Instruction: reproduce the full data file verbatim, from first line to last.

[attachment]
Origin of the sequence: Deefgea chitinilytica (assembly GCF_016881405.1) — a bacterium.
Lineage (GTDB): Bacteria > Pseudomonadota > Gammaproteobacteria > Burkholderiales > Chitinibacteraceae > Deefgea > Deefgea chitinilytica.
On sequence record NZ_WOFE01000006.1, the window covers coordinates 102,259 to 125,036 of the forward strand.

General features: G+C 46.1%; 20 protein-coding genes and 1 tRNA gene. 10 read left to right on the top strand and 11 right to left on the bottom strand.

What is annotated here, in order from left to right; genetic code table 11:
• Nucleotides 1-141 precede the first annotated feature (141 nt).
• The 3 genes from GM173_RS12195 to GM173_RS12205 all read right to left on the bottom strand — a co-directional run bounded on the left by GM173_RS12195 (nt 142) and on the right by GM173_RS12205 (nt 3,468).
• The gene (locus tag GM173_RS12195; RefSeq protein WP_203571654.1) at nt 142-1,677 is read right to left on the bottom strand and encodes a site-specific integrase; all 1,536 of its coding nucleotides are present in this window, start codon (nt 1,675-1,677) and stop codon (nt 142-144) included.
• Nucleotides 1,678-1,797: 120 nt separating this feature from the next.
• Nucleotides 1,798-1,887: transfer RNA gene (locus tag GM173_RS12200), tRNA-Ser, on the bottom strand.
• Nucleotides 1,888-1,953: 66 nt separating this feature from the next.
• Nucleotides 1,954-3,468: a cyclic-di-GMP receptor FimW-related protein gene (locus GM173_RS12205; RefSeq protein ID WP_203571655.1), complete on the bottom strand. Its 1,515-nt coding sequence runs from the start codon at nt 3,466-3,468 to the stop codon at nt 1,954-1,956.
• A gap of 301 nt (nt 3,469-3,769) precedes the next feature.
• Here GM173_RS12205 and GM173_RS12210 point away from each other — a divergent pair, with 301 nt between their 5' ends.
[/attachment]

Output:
Origin of the sequence: Deefgea chitinilytica (assembly GCF_016881405.1) — a bacterium.
Lineage (GTDB): Bacteria > Pseudomonadota > Gammaproteobacteria > Burkholderiales > Chitinibacteraceae > Deefgea > Deefgea chitinilytica.
On sequence record NZ_WOFE01000006.1, the window covers coordinates 102,259 to 125,036 of the forward strand.

General features: G+C 46.1%; 20 protein-coding genes and 1 tRNA gene. 10 read left to right on the top strand and 11 right to left on the bottom strand.

What is annotated here, in order from left to right; genetic code table 11:
• Nucleotides 1-141 precede the first annotated feature (141 nt).
• The 3 genes from GM173_RS12195 to GM173_RS12205 all read right to left on the bottom strand — a co-directional run bounded on the left by GM173_RS12195 (nt 142) and on the right by GM173_RS12205 (nt 3,468).
• The gene (locus tag GM173_RS12195; RefSeq protein WP_203571654.1) at nt 142-1,677 is read right to left on the bottom strand and encodes a site-specific integrase; all 1,536 of its coding nucleotides are present in this window, start codon (nt 1,675-1,677) and stop codon (nt 142-144) included.
• Nucleotides 1,678-1,797: 120 nt separating this feature from the next.
• Nucleotides 1,798-1,887: transfer RNA gene (locus tag GM173_RS12200), tRNA-Ser, on the bottom strand.
• Nucleotides 1,888-1,953: 66 nt separating this feature from the next.
• Nucleotides 1,954-3,468: a cyclic-di-GMP receptor FimW-related protein gene (locus GM173_RS12205; RefSeq protein ID WP_203571655.1), complete on the bottom strand. Its 1,515-nt coding sequence runs from the start codon at nt 3,466-3,468 to the stop codon at nt 1,954-1,956.
• A gap of 301 nt (nt 3,469-3,769) precedes the next feature.
• Here GM173_RS12205 and GM173_RS12210 point away from each other — a divergent pair, with 301 nt between their 5' ends.